What Could Changes To Mississippi's Divorce Law Mean For Your Marriage?

4 May 2017
 Categories: Law, Blog

If you're a Mississippi resident, you may not have been aware that your state was one of just two in the nation (joining South Dakota) without a no-fault divorce provision. However, this is scheduled to soon change, as the state's legislature recently passed a bill to amend the divorce laws to permit victims of domestic abuse to divorce without first needing to prove "irreconcilable differences" or another of the stated statutory grounds for divorce. Even for those who are divorcing (or planning to divorce) for reasons other than domestic abuse, this change may have some impact. Read on to learn more about the aspects of Mississippi's divorce law being changed and how this may impact the way your own divorce will proceed. 

What parts of Mississippi's divorce laws will be changing?

If the Governor approves the legislature's addition of domestic violence as a ground for divorce, this could have an immediate impact on hundreds of families whose divorce proceedings are tied up in litigation. Because Mississippi doesn't have any "no fault" divorce provisions except for the general "irreconcilable differences," those attempting to divorce without the other spouse's consent can find themselves facing a tremendous uphill battle. Often, those seeking a divorce may spend years litigating the seemingly simple question of whether their marriage should be permitted to legally end.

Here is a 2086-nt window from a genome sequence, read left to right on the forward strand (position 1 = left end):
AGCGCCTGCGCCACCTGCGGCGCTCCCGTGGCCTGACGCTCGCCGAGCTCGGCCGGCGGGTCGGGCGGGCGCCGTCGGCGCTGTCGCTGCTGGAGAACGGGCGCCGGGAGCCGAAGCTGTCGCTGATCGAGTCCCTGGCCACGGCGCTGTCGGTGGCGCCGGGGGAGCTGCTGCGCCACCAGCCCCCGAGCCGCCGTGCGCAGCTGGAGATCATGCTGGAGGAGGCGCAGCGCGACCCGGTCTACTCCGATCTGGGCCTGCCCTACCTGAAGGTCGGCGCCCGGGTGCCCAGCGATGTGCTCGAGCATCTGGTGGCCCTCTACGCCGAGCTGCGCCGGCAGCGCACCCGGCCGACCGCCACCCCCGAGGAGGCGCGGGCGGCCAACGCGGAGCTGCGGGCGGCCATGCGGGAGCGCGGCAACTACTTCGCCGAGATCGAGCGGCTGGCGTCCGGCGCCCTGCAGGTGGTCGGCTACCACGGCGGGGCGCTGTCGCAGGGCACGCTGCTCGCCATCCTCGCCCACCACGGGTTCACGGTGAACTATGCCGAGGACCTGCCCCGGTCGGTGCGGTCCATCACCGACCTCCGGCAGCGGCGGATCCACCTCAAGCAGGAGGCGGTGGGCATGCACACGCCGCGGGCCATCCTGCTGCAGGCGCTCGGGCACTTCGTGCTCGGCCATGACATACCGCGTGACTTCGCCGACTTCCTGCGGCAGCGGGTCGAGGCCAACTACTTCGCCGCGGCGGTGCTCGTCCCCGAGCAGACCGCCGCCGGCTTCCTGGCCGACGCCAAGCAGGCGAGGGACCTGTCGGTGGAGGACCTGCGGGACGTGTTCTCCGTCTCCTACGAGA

The current Mississippi model requiring spousal consent in most divorces can make it especially hard for victims of domestic violence to leave their abusers, as it's unlikely these abusers will consent to divorce and the victims may face significantly ramped-up levels of abuse while they're trying to leave. 

How could changes to Mississippi's divorce law impact your own pending divorce?

If you file for divorce after this change in the law has become effective, you'll find "domestic abuse" on the list of approved reasons for divorce. Checking this box will help create a presumption that the divorce should be granted, requiring your spouse to present evidence arguing why it should not; this differs dramatically from the current method that requires you to prove to the court why your marriage should be dissolved.

Even if you've already filed for divorce and cited irreconcilable differences as the reason, it may not be too late to amend your petition to add domestic abuse as a ground for divorce if violence or emotional abuse was one of the reasons you ended your marriage. Doing so can help you prevent your case from being litigated for months or even years if your spouse refuses to let you (or the idea of marriage) go.